Dallas City Council members want to raise more funds through the 2024 Bond Program and suggest pushing the election from May to November to do so.

The 2024 Capital Bond Program is currently planned for $1 billion, but some council members say the City needs more funding, citing infrastructure costs and the deficit of the Dallas Police and Fire Pension Fund (DPFPF).

“We have got to bring that up to speed of what the region wants, what our city expects, and our customer,” Council Member Paula Blackmon told WFAA. “We have some old pipes, some old streets. And we have to invest in that.”

Blackmon said more funds must be collected to repair crumbling infrastructure.

“Our streets, especially in D9, are crumbling,” she said. “If we don’t have a strong infrastructure, we can’t attract investment, we can’t attract businesses, and we sure aren’t going to attract people to live here.”

During a City Council budget workshop last week, Blackmon suggested that “putting [the bond election] off so that we have more information and there’s more discussion is probably a better approach than to just go in May.”

Blackmon was joined by Council Members Adam Bazaldua, Gay Donnell Willis, and Cara Mendelsohn in discussing the possibility of delaying the election to November.

Mendelsohn said the members of the bond task force “feel very rushed [and] have asked questions of staff that they have not yet gotten answers to.”

In addition to infrastructure spending, council members want to raise more funds through the bond program to address the $3 billion of unfunded liabilities in the DPFPF.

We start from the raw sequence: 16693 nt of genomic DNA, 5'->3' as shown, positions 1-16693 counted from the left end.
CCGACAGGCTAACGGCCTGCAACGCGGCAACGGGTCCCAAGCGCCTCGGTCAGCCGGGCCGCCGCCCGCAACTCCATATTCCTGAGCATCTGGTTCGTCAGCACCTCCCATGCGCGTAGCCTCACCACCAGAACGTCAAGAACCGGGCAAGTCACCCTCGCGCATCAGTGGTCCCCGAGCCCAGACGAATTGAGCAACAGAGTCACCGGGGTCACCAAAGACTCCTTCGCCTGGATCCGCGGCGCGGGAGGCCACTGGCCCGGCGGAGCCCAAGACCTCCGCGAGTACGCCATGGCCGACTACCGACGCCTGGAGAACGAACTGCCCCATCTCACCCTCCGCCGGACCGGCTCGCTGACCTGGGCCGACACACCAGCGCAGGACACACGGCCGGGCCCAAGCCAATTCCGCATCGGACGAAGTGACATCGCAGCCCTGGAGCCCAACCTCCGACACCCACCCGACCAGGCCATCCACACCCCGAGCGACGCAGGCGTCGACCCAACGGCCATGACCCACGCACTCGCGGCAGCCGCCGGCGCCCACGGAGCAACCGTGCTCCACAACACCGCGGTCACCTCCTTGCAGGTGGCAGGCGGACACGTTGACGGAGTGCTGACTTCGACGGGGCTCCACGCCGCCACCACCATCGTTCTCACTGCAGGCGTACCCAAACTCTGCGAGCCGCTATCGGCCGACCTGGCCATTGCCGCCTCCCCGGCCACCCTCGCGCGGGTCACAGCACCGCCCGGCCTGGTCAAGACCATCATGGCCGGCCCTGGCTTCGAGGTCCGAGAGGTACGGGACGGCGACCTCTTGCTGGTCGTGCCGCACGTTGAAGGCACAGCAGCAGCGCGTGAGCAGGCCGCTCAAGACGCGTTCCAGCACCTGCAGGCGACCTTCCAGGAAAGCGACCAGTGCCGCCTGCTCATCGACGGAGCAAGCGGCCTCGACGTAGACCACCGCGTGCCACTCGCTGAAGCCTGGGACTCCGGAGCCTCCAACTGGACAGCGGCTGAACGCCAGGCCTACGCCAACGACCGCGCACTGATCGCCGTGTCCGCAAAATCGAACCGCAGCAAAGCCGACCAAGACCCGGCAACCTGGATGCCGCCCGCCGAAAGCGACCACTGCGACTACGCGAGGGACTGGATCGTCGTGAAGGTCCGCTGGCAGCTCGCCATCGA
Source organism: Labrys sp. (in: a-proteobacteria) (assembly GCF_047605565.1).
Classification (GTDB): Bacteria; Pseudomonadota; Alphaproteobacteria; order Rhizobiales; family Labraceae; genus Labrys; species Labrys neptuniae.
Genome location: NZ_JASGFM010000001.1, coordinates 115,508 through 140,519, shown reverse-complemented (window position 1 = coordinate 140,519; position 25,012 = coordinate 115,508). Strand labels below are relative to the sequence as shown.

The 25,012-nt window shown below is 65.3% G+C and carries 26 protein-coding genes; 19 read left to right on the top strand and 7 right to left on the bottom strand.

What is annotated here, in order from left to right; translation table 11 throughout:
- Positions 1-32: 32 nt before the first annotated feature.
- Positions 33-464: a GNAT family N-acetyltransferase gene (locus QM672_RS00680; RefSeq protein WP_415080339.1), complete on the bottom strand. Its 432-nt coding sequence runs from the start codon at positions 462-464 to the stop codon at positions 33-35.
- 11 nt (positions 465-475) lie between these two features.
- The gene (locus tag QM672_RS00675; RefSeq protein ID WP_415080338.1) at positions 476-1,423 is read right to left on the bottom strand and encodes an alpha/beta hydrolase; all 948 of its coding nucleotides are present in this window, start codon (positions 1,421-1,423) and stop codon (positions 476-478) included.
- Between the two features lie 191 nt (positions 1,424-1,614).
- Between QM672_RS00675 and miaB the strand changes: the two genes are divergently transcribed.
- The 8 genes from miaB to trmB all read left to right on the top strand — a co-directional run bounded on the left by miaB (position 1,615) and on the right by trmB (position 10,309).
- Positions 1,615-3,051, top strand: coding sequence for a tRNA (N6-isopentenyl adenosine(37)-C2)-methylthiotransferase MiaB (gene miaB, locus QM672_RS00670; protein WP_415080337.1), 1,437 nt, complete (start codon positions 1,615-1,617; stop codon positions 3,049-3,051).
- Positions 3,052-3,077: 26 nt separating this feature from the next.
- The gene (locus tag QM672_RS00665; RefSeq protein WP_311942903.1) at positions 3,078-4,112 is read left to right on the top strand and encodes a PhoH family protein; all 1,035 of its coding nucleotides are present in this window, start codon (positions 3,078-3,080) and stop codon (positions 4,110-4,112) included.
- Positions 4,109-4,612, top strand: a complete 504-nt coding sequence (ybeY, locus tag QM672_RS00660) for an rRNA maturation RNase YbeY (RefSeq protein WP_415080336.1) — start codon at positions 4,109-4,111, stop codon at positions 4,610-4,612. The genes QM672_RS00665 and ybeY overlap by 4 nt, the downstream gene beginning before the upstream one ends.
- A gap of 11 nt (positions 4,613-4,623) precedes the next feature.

“Slowing this down a little bit will allow us to actually have some accurate numbers for our pension,” Mendelsohn said.

As previously reported by The Dallas Express, the cost to bail out the pension fund may fall to the Dallas taxpayer. The issue was raised during a recent City Council briefing on the $4.6 billion City budget proposed by City Manager T.C. Broadnax.

“I just think we need to be very thoughtful in not rushing this,” said Willis. “We’ve got the pending bond election, but then we’ve also got this police and fire obligation bond.”

Broadnax said he takes no issue with delaying the election but disagrees with the reasoning of delaying it in order to get more funding to address the pension deficit.

“We do not have to solve a $3 billion problem in five years or 10 years,” he said. “We’re going to lay out a plan that might take 30 years to have it fully funded at whatever state requirements we have.”

“I think the conversation around the vote and timing is a political question in some respect. I don’t think it’s really a financial question,” Broadnax continued. “I think that’s a little bit of a stretch to say that we shouldn’t issue bonds associated with capital … in May versus November whether it’s a $1 million election cost or we’ve got some plan pending for pensions.”

“At the end of the day, let’s not conflate the pension issue and the fact that we haven’t even made a decision — or even if it’s practical or reasonable to issue pension bonds — to try to not move forward with the things we know we need to have done,” he said.

Several City departments are also seeking more funding from the 2024 Bond Program, including public safety departments, the Office of Homeless Solutions (OHS), and the IT department.

As previously reported by The Dallas Express, the Dallas Police Department and Dallas Fire-Rescue are requesting $465 million and $265 million, respectively. The OHS has requested $35 million.

Following the purported ransomware attack against the City of Dallas, financial officials for the City have proposed allocating $25 million of bond funds to the City IT department.

Hackers obtained the personal data of over 30,000 people, including children, after the City repeatedly maintained no sensitive information was compromised.

Council members have already authorized spending $4 million of taxpayer money on IT upgrades in response to the reported ransomware attack, as previously reported by The Dallas Express.